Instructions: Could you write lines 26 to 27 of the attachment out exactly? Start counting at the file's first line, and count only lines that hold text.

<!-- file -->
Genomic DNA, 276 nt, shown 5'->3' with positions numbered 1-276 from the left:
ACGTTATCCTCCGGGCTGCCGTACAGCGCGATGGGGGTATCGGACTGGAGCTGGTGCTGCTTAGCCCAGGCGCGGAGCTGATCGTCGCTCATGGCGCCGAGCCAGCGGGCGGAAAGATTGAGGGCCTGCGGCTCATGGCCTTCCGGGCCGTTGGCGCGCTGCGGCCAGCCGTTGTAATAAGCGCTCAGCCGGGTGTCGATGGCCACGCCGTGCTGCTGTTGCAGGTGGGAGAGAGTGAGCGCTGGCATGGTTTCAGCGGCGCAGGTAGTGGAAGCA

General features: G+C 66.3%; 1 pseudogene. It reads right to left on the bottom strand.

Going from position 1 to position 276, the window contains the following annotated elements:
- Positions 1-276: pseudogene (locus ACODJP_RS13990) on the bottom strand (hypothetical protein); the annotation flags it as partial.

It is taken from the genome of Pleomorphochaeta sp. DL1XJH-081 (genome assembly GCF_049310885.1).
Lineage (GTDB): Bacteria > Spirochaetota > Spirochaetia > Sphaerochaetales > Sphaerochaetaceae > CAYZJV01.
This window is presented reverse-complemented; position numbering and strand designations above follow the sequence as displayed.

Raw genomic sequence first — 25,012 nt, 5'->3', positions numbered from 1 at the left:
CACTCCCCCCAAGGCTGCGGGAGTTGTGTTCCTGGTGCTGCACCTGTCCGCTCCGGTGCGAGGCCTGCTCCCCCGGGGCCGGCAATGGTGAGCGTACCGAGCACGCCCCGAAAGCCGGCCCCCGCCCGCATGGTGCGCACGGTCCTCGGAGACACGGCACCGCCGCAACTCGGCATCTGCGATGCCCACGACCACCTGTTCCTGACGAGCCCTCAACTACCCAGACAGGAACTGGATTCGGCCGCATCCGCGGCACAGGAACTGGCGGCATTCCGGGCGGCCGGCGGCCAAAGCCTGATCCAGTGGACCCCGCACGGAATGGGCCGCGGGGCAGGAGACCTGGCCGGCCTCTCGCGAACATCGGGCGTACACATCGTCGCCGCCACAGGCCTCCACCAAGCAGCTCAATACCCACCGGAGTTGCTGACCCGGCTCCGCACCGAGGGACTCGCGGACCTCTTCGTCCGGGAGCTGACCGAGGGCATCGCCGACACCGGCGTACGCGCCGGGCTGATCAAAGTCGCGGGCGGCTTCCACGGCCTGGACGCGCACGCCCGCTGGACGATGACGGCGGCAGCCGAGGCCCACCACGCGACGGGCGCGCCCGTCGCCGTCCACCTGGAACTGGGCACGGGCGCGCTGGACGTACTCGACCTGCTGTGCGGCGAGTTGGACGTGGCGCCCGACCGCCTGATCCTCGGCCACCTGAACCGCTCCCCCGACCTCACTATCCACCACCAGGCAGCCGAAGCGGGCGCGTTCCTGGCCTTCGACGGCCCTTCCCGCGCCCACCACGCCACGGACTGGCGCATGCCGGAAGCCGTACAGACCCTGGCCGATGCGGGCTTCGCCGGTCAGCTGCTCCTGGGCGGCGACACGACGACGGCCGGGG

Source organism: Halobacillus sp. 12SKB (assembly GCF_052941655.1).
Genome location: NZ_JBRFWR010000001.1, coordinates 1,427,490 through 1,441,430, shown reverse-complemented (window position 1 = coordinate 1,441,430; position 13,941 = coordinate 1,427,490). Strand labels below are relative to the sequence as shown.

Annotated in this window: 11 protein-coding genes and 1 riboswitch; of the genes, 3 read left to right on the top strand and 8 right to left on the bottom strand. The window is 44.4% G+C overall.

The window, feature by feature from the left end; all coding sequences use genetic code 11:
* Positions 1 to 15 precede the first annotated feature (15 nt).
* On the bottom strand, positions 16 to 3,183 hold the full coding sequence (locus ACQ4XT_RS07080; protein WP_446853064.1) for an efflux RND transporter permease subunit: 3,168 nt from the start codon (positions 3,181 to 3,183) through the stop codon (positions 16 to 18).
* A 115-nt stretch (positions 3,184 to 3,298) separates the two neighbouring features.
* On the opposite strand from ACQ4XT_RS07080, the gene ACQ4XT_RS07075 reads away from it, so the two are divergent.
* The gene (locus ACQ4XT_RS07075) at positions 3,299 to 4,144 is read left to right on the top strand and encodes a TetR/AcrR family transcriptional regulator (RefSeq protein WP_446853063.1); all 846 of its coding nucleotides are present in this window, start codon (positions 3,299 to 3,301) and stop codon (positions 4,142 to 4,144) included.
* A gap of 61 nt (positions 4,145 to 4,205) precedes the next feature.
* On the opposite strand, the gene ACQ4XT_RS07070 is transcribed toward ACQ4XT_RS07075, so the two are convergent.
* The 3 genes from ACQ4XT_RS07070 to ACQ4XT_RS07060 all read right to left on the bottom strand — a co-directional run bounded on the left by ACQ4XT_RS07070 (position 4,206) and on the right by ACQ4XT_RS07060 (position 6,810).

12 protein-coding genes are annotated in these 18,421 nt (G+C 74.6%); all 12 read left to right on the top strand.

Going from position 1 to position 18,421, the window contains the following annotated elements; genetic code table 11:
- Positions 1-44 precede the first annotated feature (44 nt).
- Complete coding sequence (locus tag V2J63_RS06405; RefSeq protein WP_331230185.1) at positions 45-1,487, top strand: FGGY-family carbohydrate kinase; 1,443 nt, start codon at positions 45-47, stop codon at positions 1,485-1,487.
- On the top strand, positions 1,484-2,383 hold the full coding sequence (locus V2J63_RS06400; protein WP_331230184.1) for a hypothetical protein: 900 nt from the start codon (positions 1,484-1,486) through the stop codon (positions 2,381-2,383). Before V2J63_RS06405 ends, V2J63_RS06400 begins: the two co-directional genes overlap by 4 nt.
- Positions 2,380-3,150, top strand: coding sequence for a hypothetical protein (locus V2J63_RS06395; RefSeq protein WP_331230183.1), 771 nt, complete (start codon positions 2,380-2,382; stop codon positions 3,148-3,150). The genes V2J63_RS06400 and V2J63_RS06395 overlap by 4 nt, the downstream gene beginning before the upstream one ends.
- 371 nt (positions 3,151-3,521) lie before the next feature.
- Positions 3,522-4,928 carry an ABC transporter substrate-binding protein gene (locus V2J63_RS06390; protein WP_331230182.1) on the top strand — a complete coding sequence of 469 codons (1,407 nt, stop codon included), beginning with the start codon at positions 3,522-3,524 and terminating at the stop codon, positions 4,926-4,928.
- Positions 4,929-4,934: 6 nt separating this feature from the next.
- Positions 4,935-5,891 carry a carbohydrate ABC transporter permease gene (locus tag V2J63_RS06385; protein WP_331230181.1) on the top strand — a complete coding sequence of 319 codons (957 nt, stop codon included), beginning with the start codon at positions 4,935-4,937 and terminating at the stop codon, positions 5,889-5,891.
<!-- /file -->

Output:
- Complete coding sequence (locus tag V2J63_RS06405; RefSeq protein WP_331230185.1) at positions 45-1,487, top strand: FGGY-family carbohydrate kinase; 1,443 nt, start codon at positions 45-47, stop codon at positions 1,485-1,487.
- On the top strand, positions 1,484-2,383 hold the full coding sequence (locus V2J63_RS06400; protein WP_331230184.1) for a hypothetical protein: 900 nt from the start codon (positions 1,484-1,486) through the stop codon (positions 2,381-2,383). Before V2J63_RS06405 ends, V2J63_RS06400 begins: the two co-directional genes overlap by 4 nt.